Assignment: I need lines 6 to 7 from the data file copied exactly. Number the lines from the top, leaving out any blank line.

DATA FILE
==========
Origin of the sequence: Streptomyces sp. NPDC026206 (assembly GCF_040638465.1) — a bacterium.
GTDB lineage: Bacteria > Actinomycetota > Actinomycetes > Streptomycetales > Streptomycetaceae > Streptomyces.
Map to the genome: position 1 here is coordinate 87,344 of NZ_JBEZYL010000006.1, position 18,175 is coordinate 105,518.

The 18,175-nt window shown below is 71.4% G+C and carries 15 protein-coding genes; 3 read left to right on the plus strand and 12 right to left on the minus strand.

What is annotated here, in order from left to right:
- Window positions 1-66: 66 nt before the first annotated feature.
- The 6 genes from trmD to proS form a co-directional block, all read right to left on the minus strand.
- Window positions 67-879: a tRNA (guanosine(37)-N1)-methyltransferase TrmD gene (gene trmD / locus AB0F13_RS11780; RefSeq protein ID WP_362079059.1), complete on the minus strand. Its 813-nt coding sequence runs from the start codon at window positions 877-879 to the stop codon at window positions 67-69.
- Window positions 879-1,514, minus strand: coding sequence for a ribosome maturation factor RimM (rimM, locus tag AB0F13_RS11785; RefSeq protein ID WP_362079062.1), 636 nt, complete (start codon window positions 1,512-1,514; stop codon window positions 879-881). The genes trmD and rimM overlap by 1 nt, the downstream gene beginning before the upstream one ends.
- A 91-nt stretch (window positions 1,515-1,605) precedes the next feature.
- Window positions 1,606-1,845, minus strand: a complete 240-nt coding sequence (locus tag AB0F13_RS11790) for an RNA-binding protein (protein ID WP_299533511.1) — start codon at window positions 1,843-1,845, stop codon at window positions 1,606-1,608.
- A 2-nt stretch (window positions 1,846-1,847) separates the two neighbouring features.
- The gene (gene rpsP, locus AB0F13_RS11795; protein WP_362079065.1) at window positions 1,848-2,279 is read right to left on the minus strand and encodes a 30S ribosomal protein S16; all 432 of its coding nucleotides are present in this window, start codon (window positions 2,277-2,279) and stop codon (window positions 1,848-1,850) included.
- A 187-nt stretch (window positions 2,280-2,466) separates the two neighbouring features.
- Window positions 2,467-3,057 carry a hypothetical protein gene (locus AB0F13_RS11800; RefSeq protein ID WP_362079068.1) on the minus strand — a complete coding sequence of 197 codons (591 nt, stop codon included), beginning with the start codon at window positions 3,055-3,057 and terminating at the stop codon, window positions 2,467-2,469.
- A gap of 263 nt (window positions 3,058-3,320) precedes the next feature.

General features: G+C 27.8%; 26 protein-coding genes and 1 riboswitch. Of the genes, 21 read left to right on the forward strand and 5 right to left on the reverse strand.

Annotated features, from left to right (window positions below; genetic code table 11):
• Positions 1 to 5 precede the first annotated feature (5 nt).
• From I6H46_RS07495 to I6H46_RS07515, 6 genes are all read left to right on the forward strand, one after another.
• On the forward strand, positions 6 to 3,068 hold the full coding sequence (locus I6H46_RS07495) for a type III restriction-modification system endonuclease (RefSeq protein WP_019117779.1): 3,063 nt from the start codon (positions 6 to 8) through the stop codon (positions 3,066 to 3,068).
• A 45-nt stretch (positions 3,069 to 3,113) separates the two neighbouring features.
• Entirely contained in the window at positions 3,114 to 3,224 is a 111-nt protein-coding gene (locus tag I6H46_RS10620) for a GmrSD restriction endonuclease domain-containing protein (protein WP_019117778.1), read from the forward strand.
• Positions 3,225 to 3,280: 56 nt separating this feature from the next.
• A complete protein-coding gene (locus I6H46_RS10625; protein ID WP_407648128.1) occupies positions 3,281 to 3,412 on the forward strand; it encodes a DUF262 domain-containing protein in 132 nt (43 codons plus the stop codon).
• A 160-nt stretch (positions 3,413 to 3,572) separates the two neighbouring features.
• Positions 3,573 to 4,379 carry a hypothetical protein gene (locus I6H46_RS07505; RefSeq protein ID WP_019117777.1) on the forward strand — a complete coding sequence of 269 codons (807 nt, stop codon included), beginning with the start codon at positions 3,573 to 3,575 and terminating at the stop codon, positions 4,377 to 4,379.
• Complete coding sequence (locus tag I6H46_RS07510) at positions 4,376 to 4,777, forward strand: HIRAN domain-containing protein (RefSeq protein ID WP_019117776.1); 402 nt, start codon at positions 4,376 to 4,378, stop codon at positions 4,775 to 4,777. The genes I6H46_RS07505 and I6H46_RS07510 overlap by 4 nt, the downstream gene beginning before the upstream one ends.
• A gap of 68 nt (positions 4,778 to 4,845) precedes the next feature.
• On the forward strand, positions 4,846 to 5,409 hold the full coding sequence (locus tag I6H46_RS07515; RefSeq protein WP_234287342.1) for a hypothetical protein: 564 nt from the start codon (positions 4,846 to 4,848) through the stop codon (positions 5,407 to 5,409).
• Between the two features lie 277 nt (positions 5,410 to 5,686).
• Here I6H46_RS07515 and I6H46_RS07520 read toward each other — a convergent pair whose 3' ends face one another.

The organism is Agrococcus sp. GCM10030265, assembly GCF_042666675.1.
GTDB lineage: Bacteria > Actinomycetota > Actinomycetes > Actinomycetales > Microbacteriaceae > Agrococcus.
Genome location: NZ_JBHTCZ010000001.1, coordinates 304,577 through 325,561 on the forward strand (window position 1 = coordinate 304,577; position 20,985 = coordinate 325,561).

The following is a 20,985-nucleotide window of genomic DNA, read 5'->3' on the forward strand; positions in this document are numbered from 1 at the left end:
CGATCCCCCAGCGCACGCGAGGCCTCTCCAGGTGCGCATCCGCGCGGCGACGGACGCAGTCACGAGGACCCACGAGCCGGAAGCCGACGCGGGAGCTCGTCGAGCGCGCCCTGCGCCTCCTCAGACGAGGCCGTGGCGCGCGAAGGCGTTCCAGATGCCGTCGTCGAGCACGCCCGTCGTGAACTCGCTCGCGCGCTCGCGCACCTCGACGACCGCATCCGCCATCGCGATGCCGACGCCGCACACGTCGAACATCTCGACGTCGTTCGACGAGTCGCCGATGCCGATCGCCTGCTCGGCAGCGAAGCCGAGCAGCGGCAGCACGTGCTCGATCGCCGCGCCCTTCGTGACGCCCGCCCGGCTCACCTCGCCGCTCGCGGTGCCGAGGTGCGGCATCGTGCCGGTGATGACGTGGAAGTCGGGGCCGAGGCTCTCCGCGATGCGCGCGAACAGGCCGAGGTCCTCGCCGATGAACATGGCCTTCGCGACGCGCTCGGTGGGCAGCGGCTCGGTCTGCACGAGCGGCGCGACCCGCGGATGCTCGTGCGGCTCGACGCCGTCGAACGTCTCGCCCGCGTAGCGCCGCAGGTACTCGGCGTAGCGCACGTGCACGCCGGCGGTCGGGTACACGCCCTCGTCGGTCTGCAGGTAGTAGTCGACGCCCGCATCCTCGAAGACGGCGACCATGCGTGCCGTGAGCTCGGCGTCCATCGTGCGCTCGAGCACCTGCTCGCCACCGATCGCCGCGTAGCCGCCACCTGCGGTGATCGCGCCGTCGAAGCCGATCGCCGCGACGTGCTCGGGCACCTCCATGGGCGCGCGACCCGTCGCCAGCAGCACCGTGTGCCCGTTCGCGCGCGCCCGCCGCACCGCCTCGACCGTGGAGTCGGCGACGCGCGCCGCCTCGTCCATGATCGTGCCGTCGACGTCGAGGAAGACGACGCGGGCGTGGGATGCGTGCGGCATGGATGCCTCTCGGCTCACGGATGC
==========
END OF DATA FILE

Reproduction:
- Window positions 1-66: 66 nt before the first annotated feature.
- The 6 genes from trmD to proS form a co-directional block, all read right to left on the minus strand.